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Math Help - Mostly Differential Equations and 3 others

  1. #1
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    Mostly Differential Equations and 3 others

    Hi, I am having trouble with differential equations . I studied these a long time ago and I'm having difficulty remembering them now. Also there are a coupla other problems that are not differential equations but I didnt want to open a seperate thread for them so I am including them here. I hope that's not a problem. Thank you so much







    Last edited by askmemath; April 21st 2006 at 08:20 PM.
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  2. #2
    Forum Admin topsquark's Avatar
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    Umm...BIG problems!

    Anyway:

    \frac{dy}{dx}-y=3e^x

    First solve the homogeneous equation:

    \frac{dy_h}{dx}-y_h=0

    We have that m-1=0 gives m=1 so

    y_h=Ae^x

    Now we need a particular solution. Try
    y_p=Bxe^{Cx}
    (Normally we'd perhaps try y_p=Be^{Cx} first, but a quick check will show this doesn't work.)
    So
    \frac{dy_p}{dx}=Be^{Cx}+BCxe^{Cx}

    Thus \frac{dy_p}{dx}-y_p=Be^{Cx}+BCxe^{Cx}-Bxe^{Cx}=3e^x

    Thus BC-B=0 leaving B=3 and C=1, which checks in the initial condition.

    Thus: y_p=3xe^x.

    So y=y_h+y_p = Ae^x+3xe^x.

    As you haven't listed any initial conditions, the problem is done.

    -Dan
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  3. #3
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    Quote Originally Posted by askmemath
    Hi, I am having trouble with differential equations . I studied these a long time ago and I'm having difficulty remembering them now. Also there are a coupla other problems that are not differential equations but I didnt want to open a seperate thread for them so I am including them here. I hope that's not a problem. Thank you so much
    Too many.

    Why not post them separately. One per posting if possible.

    I'd do the first and last problems here.

    1.)Solve the Initial Value Problem.
    (x^2 +1)(dy/dx) +y^2 +1 = 0; y(0) = 1.

    (x^2 +1)(dy/dx) = -y^2 -1
    (x^2 +1)dy = -(y^2 +1)dx
    (x^2 +1)/dx = -(y^2 +1)/dy
    Take the reciprocals of both sides,
    dx/(x^2 +1) = -dy/(y^2 +1)
    Integrate bot sides,
    arctan(x) +C1 = -arctan(y) +C2
    arctan(y) = -arctan(x) +C
    Get the tan of both sides,
    y = tan[C -arctan(x)] -----------(i)

    Plug y(0) = 1 into (i),
    Meaning, y=1 when x=0,
    1 = tan[C -arctan(0)]
    1 = (tanC -0)/(1 +(tanC)(0))
    1 = tanC /1
    tanC = 1
    C = arctan(1) = pi/4 ----***

    Substitute that into (i),
    y = tan[pi/4 -arctan(x)]
    y = [tan(pi/4) -tan(arctan(x))] / [1 +tan(pi/4)*tan(arctan(x))]
    y = (1-x)/(1 +1*x)
    y = (1-x)/(1+x) ------------------answer.

    --------------------
    Find the name of the family of curves if the slope of the tangent line at any point (x,y) is (1-2x)/(1+y).

    so, dy/dx = (1-2x)/(1+y).

    Cross multiply,
    (1+y)dy = (1-2x)dx
    Integrate both sides,
    y +(y^2)/2 +C1 = x -2(x^2)/2 +C2
    Multiply both sides by 2, and combine 2C1 and 2C2 into C only,
    2y +y^2 = 2x -2x^2 +C
    2x^2 -2x +y^2 +2y -C = 0
    (2x^2 -2x) +(y^2 +2y) -C = 0
    Umm, they are ellipses --------------answer.
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  4. #4
    Forum Admin topsquark's Avatar
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    \frac{dy}{dx}-\frac{1}{x}y=-xy^2.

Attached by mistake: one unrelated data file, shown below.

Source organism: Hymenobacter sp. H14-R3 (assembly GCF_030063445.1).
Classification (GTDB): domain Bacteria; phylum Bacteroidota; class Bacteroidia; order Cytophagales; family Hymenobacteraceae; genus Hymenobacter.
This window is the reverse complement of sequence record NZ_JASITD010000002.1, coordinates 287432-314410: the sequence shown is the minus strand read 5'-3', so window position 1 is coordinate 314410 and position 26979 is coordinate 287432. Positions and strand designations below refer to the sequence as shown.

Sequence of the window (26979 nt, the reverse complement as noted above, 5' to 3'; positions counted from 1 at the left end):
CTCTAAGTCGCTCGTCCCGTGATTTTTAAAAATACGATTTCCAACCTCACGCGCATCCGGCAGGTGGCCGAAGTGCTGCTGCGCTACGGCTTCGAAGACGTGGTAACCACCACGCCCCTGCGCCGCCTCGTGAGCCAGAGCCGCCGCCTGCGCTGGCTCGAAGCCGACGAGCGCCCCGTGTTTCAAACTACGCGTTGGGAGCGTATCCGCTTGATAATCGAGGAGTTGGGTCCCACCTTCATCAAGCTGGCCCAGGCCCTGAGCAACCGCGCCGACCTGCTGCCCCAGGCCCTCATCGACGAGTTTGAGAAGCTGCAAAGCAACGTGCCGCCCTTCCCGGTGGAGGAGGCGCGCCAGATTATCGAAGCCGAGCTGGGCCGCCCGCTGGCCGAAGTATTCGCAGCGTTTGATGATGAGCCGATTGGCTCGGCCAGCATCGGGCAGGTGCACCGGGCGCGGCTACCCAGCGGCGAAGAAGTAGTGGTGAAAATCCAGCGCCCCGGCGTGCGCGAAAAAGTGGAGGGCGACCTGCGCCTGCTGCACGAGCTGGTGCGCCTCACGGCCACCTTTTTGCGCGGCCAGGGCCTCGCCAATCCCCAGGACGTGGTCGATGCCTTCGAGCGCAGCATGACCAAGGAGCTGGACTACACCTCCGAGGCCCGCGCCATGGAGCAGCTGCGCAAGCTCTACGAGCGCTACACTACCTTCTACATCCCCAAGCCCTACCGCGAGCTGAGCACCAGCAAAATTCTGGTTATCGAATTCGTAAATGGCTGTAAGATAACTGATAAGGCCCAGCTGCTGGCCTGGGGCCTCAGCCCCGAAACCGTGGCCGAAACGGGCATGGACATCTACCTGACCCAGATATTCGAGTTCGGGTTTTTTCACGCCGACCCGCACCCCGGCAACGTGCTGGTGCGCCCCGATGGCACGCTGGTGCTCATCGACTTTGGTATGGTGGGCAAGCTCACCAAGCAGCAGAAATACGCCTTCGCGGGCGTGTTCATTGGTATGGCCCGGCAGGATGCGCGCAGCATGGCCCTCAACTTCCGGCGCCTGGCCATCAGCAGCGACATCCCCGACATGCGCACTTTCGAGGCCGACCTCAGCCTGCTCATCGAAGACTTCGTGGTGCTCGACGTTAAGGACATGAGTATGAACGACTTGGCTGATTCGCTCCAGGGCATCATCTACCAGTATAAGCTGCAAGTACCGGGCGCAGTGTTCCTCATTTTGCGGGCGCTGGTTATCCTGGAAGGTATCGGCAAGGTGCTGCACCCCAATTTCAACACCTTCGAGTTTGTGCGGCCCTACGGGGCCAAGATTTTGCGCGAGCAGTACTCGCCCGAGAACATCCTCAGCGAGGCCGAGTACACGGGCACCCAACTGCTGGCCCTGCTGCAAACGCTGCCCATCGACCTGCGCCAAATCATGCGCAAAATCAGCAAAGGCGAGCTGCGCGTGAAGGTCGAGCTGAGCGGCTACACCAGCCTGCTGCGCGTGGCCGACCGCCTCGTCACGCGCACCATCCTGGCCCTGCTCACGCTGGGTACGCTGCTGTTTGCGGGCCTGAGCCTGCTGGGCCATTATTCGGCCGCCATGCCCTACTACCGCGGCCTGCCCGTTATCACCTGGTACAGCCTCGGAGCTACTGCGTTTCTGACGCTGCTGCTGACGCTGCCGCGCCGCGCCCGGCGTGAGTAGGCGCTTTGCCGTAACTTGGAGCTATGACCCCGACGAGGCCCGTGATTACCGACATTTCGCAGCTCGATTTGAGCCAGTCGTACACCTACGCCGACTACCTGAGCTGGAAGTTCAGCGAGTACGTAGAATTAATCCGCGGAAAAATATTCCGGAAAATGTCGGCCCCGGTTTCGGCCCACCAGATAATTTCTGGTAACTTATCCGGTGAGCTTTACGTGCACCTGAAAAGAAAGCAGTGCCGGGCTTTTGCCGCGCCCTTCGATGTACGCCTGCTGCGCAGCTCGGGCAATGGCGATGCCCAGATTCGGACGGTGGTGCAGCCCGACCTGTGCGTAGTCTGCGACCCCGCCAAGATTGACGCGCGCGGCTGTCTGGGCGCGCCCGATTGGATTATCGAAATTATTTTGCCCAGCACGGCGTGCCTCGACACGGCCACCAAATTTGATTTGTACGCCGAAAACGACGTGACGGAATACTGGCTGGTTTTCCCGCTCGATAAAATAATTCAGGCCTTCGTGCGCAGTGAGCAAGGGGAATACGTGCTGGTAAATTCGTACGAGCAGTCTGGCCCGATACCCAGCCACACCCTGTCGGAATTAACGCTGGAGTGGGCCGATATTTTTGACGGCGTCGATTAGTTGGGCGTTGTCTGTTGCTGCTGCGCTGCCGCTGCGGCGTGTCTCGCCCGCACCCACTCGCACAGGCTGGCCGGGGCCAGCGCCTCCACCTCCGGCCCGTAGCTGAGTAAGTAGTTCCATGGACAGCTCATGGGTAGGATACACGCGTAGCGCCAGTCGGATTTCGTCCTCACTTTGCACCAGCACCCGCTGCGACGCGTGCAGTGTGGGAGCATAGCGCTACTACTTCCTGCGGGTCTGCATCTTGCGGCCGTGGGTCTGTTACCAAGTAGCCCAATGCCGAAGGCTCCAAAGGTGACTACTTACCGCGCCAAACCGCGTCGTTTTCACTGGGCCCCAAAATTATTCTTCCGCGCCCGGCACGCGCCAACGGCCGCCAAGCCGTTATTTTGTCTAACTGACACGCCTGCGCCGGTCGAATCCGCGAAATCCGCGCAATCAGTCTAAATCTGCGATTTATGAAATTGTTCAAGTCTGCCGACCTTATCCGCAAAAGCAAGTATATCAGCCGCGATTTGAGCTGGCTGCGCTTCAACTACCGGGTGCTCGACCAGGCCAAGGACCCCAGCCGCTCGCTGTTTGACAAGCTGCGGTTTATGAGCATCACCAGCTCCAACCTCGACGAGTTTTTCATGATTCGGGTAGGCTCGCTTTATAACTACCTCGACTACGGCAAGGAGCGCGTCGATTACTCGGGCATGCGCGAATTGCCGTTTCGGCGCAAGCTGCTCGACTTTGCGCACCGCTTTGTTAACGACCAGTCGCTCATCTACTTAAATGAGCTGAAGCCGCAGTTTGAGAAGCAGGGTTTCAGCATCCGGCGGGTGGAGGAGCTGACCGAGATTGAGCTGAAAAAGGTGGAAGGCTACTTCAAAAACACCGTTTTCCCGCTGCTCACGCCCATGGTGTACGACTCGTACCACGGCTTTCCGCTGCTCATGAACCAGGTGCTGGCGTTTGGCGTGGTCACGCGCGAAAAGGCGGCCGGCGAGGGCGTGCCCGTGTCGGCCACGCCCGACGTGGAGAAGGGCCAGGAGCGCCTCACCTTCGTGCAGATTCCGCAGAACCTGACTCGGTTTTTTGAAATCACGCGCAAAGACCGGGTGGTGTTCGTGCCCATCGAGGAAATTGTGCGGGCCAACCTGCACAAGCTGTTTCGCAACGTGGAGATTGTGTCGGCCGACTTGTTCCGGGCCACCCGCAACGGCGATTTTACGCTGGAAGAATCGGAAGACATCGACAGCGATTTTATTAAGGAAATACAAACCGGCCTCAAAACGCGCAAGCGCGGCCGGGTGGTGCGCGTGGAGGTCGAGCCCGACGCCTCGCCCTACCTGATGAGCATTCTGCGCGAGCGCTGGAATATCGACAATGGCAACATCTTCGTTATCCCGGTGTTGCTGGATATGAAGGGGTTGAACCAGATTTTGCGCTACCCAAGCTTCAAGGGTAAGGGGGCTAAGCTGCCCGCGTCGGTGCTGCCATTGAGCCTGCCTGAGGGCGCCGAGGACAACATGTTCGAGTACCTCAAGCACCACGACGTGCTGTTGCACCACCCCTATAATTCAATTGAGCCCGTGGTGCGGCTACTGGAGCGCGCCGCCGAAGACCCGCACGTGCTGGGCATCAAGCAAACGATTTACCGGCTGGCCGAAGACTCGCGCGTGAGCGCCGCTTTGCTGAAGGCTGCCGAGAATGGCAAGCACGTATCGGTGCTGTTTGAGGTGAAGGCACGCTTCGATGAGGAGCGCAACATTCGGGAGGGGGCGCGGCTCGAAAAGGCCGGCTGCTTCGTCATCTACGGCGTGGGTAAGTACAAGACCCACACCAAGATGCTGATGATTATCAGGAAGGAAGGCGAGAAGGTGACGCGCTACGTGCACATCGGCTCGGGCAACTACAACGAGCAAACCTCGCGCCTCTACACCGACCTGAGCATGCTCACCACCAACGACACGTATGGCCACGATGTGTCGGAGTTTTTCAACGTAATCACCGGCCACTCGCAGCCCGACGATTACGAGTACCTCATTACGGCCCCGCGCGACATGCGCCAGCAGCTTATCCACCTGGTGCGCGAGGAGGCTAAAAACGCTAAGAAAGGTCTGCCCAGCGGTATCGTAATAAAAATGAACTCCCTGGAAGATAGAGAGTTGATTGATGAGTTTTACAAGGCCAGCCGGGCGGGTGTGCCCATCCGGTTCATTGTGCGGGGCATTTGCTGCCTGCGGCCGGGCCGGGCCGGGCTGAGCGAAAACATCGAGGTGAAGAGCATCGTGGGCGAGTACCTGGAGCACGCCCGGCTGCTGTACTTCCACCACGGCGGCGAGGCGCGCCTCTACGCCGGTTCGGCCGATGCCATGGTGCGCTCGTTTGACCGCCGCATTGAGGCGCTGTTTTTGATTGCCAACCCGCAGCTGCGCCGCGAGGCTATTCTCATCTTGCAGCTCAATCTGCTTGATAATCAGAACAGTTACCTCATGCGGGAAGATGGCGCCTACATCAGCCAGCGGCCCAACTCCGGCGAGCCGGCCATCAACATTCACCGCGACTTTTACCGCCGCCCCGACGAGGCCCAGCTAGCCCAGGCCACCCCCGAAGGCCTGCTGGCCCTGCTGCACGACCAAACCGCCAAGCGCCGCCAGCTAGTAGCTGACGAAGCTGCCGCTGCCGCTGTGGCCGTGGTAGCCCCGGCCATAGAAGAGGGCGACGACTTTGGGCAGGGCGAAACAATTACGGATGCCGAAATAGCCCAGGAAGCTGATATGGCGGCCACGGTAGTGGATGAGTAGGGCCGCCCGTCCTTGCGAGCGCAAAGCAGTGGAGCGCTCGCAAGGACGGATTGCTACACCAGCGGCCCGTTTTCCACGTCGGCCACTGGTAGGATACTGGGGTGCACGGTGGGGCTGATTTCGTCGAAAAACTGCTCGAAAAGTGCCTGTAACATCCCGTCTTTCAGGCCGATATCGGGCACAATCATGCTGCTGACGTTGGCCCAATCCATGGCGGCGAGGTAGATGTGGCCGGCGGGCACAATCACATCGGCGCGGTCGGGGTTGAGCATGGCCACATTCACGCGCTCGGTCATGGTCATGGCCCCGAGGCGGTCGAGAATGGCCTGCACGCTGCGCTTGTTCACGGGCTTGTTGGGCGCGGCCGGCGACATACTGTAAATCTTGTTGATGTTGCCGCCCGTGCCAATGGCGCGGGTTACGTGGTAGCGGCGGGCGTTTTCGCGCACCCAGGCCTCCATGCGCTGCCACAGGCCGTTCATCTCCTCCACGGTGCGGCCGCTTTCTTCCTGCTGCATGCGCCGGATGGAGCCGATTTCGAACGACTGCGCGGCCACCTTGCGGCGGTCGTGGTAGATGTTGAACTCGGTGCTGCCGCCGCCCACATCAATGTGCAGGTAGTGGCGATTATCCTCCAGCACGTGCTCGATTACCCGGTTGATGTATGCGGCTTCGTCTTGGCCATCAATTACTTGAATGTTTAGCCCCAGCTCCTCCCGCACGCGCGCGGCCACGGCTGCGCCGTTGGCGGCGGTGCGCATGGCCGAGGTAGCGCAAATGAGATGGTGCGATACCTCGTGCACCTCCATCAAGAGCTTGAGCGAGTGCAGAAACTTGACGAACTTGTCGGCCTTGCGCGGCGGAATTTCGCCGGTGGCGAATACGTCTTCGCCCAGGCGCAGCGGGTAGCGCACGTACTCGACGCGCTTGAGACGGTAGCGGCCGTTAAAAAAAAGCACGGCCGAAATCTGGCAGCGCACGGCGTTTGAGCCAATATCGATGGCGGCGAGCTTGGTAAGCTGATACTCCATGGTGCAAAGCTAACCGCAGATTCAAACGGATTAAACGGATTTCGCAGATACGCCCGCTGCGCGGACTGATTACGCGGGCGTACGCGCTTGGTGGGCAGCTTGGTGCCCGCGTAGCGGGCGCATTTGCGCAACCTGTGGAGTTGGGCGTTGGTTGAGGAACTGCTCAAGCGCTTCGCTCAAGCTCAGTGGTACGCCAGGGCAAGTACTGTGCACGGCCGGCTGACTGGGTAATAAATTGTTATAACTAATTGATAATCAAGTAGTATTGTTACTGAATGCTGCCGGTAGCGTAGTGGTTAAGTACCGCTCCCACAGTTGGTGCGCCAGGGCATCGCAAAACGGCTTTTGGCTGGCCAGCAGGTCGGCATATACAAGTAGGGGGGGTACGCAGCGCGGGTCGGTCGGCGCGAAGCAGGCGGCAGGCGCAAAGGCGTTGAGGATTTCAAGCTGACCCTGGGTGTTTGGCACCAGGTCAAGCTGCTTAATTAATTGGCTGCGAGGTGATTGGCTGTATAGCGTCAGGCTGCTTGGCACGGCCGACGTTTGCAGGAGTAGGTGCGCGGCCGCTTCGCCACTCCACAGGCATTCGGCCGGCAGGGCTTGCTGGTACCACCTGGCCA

In general a Bernoulli equation is of the form:

    \frac{dy}{dx}+P(x)y=Q(x)y^n

    In all cases the substitution v=y^{1-n} is useful.

    So, let v=y^{1-2}=\frac{1}{y}

    Thus y=\frac{1}{v} and \frac{dy}{dx}=-\frac{1}{v^2} \frac{dv}{dx} so the differential equation becomes:

    -\frac{1}{v^2} \frac{dv}{dx}-\frac{1}{x}\frac{1}{v}=-x \left ( \frac{1}{v} \right ) ^2

    Or
    x \frac{dv}{dx}+v=x^2

    There are various and sundry methods to solve this equation. As it's a Cauchy-Euler equation, my favorite method is the substitution x=e^t, even though it's a bit of overkill for a first order equation.

    x=e^t
    dx=e^t dt
    \frac{d}{dx}=e^{-t}\frac{d}{dt}

    So the equation becomes:
    e^te^{-t}\frac{dv}{dt}+v=e^{2t}

    or
    \frac{dv}{dt}+v=e^{2t}

    The homogeneous solution of this equation is:
    m+1=0 implies m=-1 implies
    v_h=Ae^{-t}

    And the particular solution:
    v_p=Be^{Ct}
    \frac{dv_p}{dt}=BCe^{Ct}
    BCe^{Ct}+Be^{Ct}=e^{2t}

    Gives C=2 and BC+B=1 or B=1/3.

    So v(t)=Ae^{-t}+\frac{1}{3}e^{2t}

    Converting t back to x:
    v(x)=\frac{A}{x}+\frac{1}{3}x^2

    Converting v back to y:
    y(x)=\frac{1}{\frac{A}{x}+\frac{1}{3}x^2}

    or
    y(x)=\frac{3x}{x^3+3A}

    -Dan
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  5. #5
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    Quote Originally Posted by ticbol
    Why not post them separately. One per posting if possible.
    I thought about doing that first. But then I felt that it would take up a little too much server space. If you like, I can delete the questions that havent been answered and post them seperately.

    A Big thanks to topsquark and ticbol
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  6. #6
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    Quote Originally Posted by askmemath
    I thought about doing that first. But then I felt that it would take up a little too much server space. If you like, I can delete the questions that havent been answered and post them seperately.

    A Big thanks to topsquark and ticbol
    What too much server space? Not that much, I suppose.

    Nobody wants to answer too many questions/problems in one sitting. Almost everybody here does give answers for fun only---when spare time permits.

    One, or two, problem/problems per posting is good enough.
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